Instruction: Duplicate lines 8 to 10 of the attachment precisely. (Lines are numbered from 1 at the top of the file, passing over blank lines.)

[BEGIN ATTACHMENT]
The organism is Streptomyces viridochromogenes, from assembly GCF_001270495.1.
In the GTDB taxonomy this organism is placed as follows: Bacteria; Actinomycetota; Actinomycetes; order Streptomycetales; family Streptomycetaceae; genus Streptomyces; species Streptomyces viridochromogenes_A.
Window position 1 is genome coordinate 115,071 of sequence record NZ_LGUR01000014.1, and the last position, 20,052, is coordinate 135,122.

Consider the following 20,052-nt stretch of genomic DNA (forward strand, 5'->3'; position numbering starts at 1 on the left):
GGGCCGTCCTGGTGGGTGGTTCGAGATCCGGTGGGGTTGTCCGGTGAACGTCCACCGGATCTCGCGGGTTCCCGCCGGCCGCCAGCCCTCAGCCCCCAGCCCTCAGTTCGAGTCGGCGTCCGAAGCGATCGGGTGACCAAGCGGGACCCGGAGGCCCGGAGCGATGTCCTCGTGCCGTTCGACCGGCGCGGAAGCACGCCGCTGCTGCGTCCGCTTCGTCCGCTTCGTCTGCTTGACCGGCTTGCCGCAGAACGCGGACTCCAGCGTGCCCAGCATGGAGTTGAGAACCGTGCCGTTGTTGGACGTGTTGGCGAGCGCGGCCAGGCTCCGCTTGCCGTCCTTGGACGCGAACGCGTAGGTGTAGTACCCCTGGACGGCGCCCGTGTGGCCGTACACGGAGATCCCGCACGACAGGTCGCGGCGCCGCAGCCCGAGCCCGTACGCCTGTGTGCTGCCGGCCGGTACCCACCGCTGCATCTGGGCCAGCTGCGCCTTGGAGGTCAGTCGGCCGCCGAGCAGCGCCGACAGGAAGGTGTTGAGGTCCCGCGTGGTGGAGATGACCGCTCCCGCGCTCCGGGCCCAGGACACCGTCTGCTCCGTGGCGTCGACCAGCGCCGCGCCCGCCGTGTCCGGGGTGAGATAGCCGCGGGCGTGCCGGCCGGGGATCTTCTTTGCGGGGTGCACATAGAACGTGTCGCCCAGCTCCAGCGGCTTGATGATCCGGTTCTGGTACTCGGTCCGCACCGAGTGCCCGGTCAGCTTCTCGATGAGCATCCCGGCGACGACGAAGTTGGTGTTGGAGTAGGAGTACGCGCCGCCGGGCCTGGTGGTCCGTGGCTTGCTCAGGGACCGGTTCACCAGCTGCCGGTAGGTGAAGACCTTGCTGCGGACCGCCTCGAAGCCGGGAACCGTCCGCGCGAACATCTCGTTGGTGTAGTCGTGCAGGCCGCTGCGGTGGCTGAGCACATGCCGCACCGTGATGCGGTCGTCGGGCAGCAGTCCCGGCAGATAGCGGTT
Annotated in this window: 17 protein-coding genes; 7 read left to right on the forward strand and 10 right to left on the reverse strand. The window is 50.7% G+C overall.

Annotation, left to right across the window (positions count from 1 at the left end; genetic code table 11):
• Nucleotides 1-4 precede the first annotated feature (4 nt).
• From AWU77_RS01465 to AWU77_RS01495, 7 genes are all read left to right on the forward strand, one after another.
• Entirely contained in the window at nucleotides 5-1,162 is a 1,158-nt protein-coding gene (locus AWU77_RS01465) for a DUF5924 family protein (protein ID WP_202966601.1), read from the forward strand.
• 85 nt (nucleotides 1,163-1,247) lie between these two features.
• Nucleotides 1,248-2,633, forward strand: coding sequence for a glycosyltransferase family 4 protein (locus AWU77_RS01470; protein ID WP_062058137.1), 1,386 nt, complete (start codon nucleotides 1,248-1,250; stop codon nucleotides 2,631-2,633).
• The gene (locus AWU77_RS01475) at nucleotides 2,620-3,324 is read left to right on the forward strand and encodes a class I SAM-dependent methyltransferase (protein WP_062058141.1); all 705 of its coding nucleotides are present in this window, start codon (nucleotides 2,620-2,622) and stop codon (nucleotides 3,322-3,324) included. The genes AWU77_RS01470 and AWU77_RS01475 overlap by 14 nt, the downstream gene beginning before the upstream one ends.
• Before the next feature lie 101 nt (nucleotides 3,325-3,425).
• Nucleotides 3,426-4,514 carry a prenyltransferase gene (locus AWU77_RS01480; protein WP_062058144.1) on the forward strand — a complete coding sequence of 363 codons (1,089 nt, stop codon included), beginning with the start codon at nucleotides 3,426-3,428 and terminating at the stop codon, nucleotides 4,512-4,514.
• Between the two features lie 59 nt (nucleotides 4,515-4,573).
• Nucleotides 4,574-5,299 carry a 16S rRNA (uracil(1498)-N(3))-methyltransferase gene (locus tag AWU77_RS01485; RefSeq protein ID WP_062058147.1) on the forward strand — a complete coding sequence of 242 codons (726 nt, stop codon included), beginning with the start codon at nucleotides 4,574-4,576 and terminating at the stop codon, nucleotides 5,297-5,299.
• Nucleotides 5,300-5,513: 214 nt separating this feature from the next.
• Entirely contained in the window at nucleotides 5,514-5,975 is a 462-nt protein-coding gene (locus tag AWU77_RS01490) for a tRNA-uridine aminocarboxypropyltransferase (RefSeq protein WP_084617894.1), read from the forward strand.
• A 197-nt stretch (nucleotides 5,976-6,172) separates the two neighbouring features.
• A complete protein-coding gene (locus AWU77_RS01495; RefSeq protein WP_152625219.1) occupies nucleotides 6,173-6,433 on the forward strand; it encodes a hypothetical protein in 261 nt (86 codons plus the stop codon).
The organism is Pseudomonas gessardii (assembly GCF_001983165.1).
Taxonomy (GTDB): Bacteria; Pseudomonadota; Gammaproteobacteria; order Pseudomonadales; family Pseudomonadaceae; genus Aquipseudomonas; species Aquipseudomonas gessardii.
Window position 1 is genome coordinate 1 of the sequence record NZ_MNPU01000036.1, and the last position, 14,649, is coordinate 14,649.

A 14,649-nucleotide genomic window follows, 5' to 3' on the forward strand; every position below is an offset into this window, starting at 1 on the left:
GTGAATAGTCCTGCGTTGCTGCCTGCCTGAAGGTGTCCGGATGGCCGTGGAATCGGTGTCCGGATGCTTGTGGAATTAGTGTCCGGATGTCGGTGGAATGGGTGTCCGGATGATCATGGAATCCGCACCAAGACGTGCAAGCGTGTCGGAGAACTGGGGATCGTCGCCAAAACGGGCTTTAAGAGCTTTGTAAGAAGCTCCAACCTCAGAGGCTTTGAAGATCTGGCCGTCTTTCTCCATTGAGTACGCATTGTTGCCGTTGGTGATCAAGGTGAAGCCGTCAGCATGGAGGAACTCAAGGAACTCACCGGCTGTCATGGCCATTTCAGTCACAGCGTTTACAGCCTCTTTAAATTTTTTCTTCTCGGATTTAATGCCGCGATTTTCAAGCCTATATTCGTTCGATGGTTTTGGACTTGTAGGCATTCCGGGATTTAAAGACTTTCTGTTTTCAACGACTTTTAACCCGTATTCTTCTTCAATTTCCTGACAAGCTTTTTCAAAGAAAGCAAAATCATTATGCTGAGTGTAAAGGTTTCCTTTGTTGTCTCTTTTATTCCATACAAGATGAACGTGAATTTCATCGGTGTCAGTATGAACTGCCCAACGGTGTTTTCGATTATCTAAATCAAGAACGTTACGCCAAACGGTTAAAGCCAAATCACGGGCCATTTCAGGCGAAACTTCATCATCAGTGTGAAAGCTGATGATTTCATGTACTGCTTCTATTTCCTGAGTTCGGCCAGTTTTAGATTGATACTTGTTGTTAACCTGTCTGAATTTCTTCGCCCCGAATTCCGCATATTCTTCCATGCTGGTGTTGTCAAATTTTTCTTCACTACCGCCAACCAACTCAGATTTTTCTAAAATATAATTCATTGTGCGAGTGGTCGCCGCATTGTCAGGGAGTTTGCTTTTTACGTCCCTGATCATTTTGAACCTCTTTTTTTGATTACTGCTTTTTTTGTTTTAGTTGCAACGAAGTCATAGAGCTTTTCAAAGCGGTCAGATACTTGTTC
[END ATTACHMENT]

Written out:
• Nucleotides 1-4 precede the first annotated feature (4 nt).
• From AWU77_RS01465 to AWU77_RS01495, 7 genes are all read left to right on the forward strand, one after another.
• Entirely contained in the window at nucleotides 5-1,162 is a 1,158-nt protein-coding gene (locus AWU77_RS01465) for a DUF5924 family protein (protein ID WP_202966601.1), read from the forward strand.